m2.ampl           9.34112    -0.500062     0.414424
   m2.alpha          2.18761   -0.0522932    0.0569812

Running the MCMC

For this example I am going to run the simplest chain possible; that is, I am not going to add any additional priors on the parameter values (so they assume a flat distribution), and use the Metropolis-Hastings sampler with its default settings.

In [25]:
from sherpa.sim import MCMC
In [26]:
mcmc = MCMC()
In [27]:
mcmc.get_sampler_name()
Out[27]:
'MetropolisMH'

The one thing I do change is the number of iterations (the default is 1000), to quite a large number, so this step takes a while to complete:

In [28]:
niter = 100000
draws = mcmc.get_draws(f, covar_res.extra_output, niter=niter)
Using Priors:
m1.r0: <function flat at 0x7f4ee06dabf8>
m1.xpos: <function flat at 0x7f4ee06dabf8>
m1.ypos: <function flat at 0x7f4ee06dabf8>
m1.ampl: <function flat at 0x7f4ee06dabf8>
m1.alpha: <function flat at 0x7f4ee06dabf8>
m2.r0: <function flat at 0x7f4ee06dabf8>
m2.ampl: <function flat at 0x7f4ee06dabf8>
m2.alpha: <function flat at 0x7f4ee06dabf8>

The return value from get_draws contains an array of the statistic values, a boolean flag for each iteration saying whether the proposed jump was accepted or not, and the parameter values for each step:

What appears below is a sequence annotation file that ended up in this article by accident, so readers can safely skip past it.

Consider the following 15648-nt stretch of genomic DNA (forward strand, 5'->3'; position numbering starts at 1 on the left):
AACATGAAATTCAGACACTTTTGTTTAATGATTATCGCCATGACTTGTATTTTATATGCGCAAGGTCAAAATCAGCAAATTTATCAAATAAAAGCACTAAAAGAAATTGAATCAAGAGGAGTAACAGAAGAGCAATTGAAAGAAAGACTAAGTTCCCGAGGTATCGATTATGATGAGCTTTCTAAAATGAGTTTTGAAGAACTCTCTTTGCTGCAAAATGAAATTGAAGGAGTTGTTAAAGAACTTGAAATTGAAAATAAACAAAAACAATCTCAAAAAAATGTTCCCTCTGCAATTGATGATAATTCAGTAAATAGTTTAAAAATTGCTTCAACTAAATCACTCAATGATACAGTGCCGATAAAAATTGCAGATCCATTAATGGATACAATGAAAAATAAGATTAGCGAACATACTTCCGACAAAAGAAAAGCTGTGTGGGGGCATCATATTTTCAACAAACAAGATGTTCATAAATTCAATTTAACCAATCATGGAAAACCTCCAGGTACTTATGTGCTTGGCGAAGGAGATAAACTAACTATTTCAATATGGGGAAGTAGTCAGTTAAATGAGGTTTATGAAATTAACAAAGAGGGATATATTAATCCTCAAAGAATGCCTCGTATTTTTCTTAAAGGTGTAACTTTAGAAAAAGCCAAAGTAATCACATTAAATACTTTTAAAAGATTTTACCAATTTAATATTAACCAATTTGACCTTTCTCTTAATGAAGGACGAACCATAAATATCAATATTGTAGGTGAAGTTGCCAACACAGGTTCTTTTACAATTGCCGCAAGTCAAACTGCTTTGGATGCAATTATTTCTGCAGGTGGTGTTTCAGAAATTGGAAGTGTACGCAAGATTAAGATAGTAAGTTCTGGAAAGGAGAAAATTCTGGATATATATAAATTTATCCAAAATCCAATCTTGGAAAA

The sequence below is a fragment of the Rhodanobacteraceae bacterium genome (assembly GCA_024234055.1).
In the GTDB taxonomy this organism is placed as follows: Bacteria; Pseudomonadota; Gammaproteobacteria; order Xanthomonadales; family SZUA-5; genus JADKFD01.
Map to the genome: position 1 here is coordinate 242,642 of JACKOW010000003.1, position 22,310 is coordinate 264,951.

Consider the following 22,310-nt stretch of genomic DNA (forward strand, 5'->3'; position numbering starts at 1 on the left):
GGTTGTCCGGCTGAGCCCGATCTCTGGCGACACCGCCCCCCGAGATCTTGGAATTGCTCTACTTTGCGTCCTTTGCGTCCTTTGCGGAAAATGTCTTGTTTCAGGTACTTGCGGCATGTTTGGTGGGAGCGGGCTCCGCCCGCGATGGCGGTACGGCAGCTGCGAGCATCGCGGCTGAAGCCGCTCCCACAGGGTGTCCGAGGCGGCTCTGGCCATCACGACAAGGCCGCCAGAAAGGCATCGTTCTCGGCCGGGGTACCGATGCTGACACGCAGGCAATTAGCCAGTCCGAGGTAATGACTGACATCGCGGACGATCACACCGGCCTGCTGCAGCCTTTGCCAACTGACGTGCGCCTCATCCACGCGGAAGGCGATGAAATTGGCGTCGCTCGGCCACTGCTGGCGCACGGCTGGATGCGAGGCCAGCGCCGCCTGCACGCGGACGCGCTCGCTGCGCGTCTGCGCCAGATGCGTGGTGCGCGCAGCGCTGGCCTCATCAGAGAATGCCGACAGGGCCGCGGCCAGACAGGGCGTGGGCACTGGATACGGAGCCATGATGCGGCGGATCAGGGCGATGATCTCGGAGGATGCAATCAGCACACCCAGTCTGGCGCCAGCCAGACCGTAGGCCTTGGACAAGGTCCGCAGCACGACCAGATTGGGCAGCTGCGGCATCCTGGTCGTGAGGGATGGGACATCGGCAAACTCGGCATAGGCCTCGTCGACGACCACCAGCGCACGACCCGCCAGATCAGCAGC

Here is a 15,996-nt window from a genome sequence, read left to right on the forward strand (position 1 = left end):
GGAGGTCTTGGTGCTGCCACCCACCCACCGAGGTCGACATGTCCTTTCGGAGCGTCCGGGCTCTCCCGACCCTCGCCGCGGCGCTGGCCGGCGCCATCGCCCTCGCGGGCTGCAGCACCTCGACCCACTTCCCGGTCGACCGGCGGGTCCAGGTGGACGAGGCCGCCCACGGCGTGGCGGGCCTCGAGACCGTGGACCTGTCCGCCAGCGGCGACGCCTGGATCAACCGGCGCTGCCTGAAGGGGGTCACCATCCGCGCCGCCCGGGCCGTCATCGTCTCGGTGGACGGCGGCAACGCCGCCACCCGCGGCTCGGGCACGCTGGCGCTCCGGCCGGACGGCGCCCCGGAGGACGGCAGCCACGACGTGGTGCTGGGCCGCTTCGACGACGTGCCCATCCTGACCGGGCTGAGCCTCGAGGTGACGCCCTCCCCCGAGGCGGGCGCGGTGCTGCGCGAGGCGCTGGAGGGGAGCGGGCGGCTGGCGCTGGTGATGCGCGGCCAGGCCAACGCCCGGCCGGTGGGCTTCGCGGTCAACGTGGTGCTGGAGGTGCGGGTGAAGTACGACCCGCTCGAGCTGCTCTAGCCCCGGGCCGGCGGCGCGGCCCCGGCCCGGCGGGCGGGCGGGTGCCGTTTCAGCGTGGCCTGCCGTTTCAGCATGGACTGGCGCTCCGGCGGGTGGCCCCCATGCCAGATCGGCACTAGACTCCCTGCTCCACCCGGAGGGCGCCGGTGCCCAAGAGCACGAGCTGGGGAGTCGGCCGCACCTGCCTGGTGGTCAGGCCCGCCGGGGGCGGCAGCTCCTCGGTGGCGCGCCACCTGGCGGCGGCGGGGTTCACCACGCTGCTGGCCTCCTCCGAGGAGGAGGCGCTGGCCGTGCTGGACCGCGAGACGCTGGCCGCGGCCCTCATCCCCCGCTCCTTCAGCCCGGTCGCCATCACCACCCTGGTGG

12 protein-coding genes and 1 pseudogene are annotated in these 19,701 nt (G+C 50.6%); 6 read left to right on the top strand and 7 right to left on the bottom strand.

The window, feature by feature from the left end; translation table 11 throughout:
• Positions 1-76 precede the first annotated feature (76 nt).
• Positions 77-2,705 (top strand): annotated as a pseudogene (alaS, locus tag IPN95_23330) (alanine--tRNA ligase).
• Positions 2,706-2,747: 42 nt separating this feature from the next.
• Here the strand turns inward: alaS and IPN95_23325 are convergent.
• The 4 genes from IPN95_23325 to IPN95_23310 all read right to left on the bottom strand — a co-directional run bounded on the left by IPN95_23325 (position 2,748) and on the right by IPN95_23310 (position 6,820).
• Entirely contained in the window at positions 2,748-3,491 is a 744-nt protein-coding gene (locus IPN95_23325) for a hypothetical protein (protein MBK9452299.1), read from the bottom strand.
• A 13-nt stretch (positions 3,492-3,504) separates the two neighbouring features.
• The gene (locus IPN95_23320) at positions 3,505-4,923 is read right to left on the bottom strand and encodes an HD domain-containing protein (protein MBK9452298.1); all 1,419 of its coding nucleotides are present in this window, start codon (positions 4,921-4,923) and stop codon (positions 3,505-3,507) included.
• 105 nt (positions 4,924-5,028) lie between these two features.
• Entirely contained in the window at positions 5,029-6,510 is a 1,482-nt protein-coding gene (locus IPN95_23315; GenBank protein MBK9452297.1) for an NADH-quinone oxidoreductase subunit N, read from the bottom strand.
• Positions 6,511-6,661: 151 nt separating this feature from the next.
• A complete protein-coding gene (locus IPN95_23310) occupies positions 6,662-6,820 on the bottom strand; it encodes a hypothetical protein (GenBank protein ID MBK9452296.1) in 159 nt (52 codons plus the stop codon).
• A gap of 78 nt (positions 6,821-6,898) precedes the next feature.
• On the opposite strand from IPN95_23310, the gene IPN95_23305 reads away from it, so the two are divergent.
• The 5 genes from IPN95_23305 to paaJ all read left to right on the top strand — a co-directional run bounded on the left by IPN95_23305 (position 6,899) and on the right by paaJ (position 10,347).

In [29]:
stats, accept, pars = draws

The length of these arrays is niter+1, since the first element is the starting value:

In [30]:
len(stats)
Out[30]:
100001

First things first; let's look at the acceptance ratio of the full chain (I'm ignoring the fact that niter != niter+1 here as it's not going to significantly change the results):

In [31]:
accept.sum() * 1.0 / accept.size
Out[31]:
0.15888841111588883

This is a bit lower than I'd expect, but let's soldier on. First, let's see how the statistic varies across this run:

In [32]:
plt.plot(stats)
plt.xlabel('Iteration')
_ = plt.ylabel('Statistic')

Hopw about the parameter values? The third element returned by get_draws is a 2D array, with dimensions being the number of parameters and niter+1:

In [33]:
pars.shape
Out[33]:
(8, 100001)

The order of the parameters is as given by the model. This can be accessed several ways; here I use the fit object to access its copy of the model:

In [34]:
f.model.pars
Out[34]:
(<Parameter 'r0' of model 'm1'>,
 <Parameter 'xpos' of model 'm1'>,
 <Parameter 'ypos' of model 'm1'>,
 <Parameter 'ellip' of model 'm1'>,
 <Parameter 'theta' of model 'm1'>,
 <Parameter 'ampl' of model 'm1'>,
 <Parameter 'alpha' of model 'm1'>,
 <Parameter 'r0' of model 'm2'>,
 <Parameter 'xpos' of model 'm2'>,
 <Parameter 'ypos' of model 'm2'>,
 <Parameter 'ellip' of model 'm2'>,
 <Parameter 'theta' of model 'm2'>,
 <Parameter 'ampl' of model 'm2'>,
 <Parameter 'alpha' of model 'm2'>)